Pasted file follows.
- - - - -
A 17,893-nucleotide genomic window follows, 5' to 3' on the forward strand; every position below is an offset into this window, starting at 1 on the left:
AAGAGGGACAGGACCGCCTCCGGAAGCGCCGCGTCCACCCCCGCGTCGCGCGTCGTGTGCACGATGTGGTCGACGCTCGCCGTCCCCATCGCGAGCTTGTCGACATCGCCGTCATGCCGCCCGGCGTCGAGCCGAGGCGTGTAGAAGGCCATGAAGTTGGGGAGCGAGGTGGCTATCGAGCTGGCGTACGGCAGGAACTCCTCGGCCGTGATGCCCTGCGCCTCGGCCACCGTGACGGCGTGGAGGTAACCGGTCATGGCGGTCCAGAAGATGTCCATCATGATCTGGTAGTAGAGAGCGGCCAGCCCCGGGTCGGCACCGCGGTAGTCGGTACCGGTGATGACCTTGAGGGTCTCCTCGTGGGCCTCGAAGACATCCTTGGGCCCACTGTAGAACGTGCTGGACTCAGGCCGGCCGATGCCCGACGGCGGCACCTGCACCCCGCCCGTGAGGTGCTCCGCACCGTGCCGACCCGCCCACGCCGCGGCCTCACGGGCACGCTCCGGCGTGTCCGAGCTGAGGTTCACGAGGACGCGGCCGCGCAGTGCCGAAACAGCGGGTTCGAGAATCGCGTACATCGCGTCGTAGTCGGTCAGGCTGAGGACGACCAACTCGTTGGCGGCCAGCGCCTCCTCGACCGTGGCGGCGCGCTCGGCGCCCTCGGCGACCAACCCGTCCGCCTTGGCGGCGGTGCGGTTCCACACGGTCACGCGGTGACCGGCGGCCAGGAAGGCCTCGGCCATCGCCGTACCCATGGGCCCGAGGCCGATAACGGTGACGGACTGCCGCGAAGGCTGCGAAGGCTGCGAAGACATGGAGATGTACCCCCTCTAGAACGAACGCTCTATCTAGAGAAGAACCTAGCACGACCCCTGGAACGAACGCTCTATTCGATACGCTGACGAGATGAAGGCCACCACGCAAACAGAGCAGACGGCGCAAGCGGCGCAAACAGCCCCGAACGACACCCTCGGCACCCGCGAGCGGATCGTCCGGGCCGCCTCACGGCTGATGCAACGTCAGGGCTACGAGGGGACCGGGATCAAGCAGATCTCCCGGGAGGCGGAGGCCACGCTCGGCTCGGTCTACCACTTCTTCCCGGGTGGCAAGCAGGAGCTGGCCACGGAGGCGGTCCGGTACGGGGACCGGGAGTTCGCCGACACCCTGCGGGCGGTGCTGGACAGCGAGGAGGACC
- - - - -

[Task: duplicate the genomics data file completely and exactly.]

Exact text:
A 17,893-nucleotide genomic window follows, 5' to 3' on the forward strand; every position below is an offset into this window, starting at 1 on the left:
AAGAGGGACAGGACCGCCTCCGGAAGCGCCGCGTCCACCCCCGCGTCGCGCGTCGTGTGCACGATGTGGTCGACGCTCGCCGTCCCCATCGCGAGCTTGTCGACATCGCCGTCATGCCGCCCGGCGTCGAGCCGAGGCGTGTAGAAGGCCATGAAGTTGGGGAGCGAGGTGGCTATCGAGCTGGCGTACGGCAGGAACTCCTCGGCCGTGATGCCCTGCGCCTCGGCCACCGTGACGGCGTGGAGGTAACCGGTCATGGCGGTCCAGAAGATGTCCATCATGATCTGGTAGTAGAGAGCGGCCAGCCCCGGGTCGGCACCGCGGTAGTCGGTACCGGTGATGACCTTGAGGGTCTCCTCGTGGGCCTCGAAGACATCCTTGGGCCCACTGTAGAACGTGCTGGACTCAGGCCGGCCGATGCCCGACGGCGGCACCTGCACCCCGCCCGTGAGGTGCTCCGCACCGTGCCGACCCGCCCACGCCGCGGCCTCACGGGCACGCTCCGGCGTGTCCGAGCTGAGGTTCACGAGGACGCGGCCGCGCAGTGCCGAAACAGCGGGTTCGAGAATCGCGTACATCGCGTCGTAGTCGGTCAGGCTGAGGACGACCAACTCGTTGGCGGCCAGCGCCTCCTCGACCGTGGCGGCGCGCTCGGCGCCCTCGGCGACCAACCCGTCCGCCTTGGCGGCGGTGCGGTTCCACACGGTCACGCGGTGACCGGCGGCCAGGAAGGCCTCGGCCATCGCCGTACCCATGGGCCCGAGGCCGATAACGGTGACGGACTGCCGCGAAGGCTGCGAAGGCTGCGAAGACATGGAGATGTACCCCCTCTAGAACGAACGCTCTATCTAGAGAAGAACCTAGCACGACCCCTGGAACGAACGCTCTATTCGATACGCTGACGAGATGAAGGCCACCACGCAAACAGAGCAGACGGCGCAAGCGGCGCAAACAGCCCCGAACGACACCCTCGGCACCCGCGAGCGGATCGTCCGGGCCGCCTCACGGCTGATGCAACGTCAGGGCTACGAGGGGACCGGGATCAAGCAGATCTCCCGGGAGGCGGAGGCCACGCTCGGCTCGGTCTACCACTTCTTCCCGGGTGGCAAGCAGGAGCTGGCCACGGAGGCGGTCCGGTACGGGGACCGGGAGTTCGCCGACACCCTGCGGGCGGTGCTGGACAGCGAGGAGGACC